Sycamore Dodges Cisco Flu
Sycamore Networks Inc. (Nasdaq: SCMR) hasn’t yet succumbed to the Cisco flu. Today, as the company announced earnings for its second fiscal quarter for 2001, Sycamore beat Wall Street’s estimates by a penny, reporting earnings of 6 cents per share (see Sycamore Reports Strong Q2).
Its revenues for Q2 were $149.2 million, a year-over-year increase of 414 percent, beating Wall Street’s estimate of $138.4 million. Its net income for the quarter was $18.1 million (6 cents a share) -- ignoring things like the amortization of deferred stock compensation and payroll tax on exercised stock options. Otherwise, the company actually raked in $13.8 million (5 cents a share).
In anticipation of earnings today, Sycamore shares traded down $0.05 (2.17%) to 22.56. Since this time last year, Sycamore’s stock has dropped 78 percent. Investors were likely jittery, considering Cisco Systems Inc.'s (Nasdaq: CSCO) shocking disappointment earlier this month (see Cisco Misscos!).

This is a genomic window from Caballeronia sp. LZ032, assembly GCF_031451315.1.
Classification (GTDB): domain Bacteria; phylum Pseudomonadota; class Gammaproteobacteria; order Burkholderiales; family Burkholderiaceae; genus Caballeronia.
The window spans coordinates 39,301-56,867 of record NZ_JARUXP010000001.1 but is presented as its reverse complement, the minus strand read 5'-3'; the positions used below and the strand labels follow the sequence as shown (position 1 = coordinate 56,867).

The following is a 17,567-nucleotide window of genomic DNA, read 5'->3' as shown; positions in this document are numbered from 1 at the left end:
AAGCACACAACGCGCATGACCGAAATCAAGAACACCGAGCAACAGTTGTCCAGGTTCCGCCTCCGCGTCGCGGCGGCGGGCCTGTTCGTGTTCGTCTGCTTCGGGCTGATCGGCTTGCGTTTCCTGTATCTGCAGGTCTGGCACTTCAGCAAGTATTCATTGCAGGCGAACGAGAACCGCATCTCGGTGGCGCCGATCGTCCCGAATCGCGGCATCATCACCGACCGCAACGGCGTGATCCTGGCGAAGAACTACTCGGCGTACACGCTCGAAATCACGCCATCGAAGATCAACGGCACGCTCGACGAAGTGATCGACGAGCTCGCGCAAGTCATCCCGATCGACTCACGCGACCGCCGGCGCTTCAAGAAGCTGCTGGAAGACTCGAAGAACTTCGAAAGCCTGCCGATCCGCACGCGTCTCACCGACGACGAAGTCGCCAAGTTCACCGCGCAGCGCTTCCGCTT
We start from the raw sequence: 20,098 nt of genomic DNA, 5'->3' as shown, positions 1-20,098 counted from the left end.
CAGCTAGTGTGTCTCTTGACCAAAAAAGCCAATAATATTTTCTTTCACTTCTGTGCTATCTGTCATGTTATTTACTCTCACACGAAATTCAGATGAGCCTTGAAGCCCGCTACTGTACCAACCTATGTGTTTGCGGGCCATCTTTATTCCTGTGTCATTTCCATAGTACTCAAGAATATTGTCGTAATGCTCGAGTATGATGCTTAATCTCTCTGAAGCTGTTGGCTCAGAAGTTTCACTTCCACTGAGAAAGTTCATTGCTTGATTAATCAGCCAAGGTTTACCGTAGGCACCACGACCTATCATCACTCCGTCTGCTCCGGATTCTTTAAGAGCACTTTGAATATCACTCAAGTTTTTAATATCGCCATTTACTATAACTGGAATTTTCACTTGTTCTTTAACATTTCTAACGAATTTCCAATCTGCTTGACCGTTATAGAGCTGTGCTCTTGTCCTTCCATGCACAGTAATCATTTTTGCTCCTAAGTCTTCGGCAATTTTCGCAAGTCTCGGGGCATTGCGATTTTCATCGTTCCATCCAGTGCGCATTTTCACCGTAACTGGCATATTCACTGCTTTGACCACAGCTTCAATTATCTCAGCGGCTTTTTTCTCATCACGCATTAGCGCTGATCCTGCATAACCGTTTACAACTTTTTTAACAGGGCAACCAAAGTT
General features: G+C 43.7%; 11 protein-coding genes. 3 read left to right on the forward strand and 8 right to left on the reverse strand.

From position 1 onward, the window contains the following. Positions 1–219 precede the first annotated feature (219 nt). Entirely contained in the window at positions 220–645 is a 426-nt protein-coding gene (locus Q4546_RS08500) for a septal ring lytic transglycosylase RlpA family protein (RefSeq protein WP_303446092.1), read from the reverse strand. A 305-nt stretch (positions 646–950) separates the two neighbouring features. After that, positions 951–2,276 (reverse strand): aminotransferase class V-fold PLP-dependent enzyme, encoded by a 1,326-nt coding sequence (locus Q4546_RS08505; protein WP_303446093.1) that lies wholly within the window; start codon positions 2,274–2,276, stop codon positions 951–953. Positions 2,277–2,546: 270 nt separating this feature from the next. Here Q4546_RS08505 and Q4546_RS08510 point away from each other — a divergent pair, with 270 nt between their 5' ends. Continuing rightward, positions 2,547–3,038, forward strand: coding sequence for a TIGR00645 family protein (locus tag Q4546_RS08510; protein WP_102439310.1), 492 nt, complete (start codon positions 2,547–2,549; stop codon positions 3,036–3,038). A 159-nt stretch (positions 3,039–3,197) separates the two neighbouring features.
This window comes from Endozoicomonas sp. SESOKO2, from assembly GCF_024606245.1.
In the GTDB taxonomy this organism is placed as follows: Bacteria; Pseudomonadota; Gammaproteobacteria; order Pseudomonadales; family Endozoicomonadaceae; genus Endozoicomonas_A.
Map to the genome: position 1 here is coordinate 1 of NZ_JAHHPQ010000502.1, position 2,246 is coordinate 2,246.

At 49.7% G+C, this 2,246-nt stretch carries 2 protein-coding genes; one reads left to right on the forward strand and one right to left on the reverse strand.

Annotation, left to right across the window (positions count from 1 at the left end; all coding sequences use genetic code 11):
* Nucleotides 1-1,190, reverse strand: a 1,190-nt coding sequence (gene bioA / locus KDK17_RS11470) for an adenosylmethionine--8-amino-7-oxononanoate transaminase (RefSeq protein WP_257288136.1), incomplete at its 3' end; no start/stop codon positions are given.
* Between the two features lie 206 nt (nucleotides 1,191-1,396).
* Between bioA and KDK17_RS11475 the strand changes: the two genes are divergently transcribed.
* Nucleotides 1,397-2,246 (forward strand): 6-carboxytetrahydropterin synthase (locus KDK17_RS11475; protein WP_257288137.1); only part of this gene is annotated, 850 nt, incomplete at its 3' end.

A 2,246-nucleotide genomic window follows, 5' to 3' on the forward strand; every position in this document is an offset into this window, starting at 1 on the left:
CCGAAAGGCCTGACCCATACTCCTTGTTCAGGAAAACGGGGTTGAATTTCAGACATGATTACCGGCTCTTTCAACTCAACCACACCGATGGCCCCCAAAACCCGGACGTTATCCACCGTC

The company’s revenue forecasts for the year haven’t changed. On the conference call, Sycamore CFO Frances Jewels said she still expects yearly earnings for 2001 to be between 205 percent and 210 percent (more than $500 million) over fiscal year 2000. She also said the company expects its yearly earnings per share for fiscal 2001 to be between 21 and 24 cents a share.
For the next year, the company says its big breadwinner will still be its SN8000 long-distance optical transport platform, followed by the SN6000, its other big transport offering. Sycamore expects that, by year’s end, its SN16000 core switch will contribute between 10 and 15 percent of the company’s total revenues.
For the second quarter, Sycamore said shipments to Williams Communications Group (NYSE: WCG) accounted for half its quarterly revenues.
As expected, Sycamore CEO Dan Smith did eventually chime in with the obligatory warning about carrier spending and other industry concerns. “Any tightening in capital markets will affect the speed and scope with which service providers adopt our products,” he read gravely from a script. Smith noted that economic uncertainty “restricts” Sycamore’s “short-term visibility” for predicting its customers' spending habits.
In after-hours trading on the Island ECN, Sycamore shares inched up to 23.00 just before the conference call ended.
-- Phil Harvey, senior editor, Light Reading http://www.lightreading.com